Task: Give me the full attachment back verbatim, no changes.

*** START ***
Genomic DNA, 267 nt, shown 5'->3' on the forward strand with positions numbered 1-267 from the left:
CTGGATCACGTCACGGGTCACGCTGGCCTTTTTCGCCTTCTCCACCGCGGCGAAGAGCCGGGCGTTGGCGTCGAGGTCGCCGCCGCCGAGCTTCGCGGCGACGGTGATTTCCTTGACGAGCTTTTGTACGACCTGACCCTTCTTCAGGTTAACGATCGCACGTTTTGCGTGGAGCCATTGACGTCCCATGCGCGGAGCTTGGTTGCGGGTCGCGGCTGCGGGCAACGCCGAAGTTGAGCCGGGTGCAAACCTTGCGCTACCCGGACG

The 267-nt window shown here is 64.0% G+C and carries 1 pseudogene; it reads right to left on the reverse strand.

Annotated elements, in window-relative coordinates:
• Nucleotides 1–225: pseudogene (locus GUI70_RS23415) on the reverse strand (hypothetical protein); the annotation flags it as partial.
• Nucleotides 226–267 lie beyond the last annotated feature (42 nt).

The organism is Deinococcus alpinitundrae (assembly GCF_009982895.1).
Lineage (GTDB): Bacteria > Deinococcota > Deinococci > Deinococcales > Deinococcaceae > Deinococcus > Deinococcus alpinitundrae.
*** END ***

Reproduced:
Genomic DNA, 267 nt, shown 5'->3' on the forward strand with positions numbered 1-267 from the left:
CTGGATCACGTCACGGGTCACGCTGGCCTTTTTCGCCTTCTCCACCGCGGCGAAGAGCCGGGCGTTGGCGTCGAGGTCGCCGCCGCCGAGCTTCGCGGCGACGGTGATTTCCTTGACGAGCTTTTGTACGACCTGACCCTTCTTCAGGTTAACGATCGCACGTTTTGCGTGGAGCCATTGACGTCCCATGCGCGGAGCTTGGTTGCGGGTCGCGGCTGCGGGCAACGCCGAAGTTGAGCCGGGTGCAAACCTTGCGCTACCCGGACG

The 267-nt window shown here is 64.0% G+C and carries 1 pseudogene; it reads right to left on the reverse strand.

Annotated elements, in window-relative coordinates:
• Nucleotides 1–225: pseudogene (locus GUI70_RS23415) on the reverse strand (hypothetical protein); the annotation flags it as partial.
• Nucleotides 226–267 lie beyond the last annotated feature (42 nt).

The organism is Deinococcus alpinitundrae (assembly GCF_009982895.1).
Lineage (GTDB): Bacteria > Deinococcota > Deinococci > Deinococcales > Deinococcaceae > Deinococcus > Deinococcus alpinitundrae.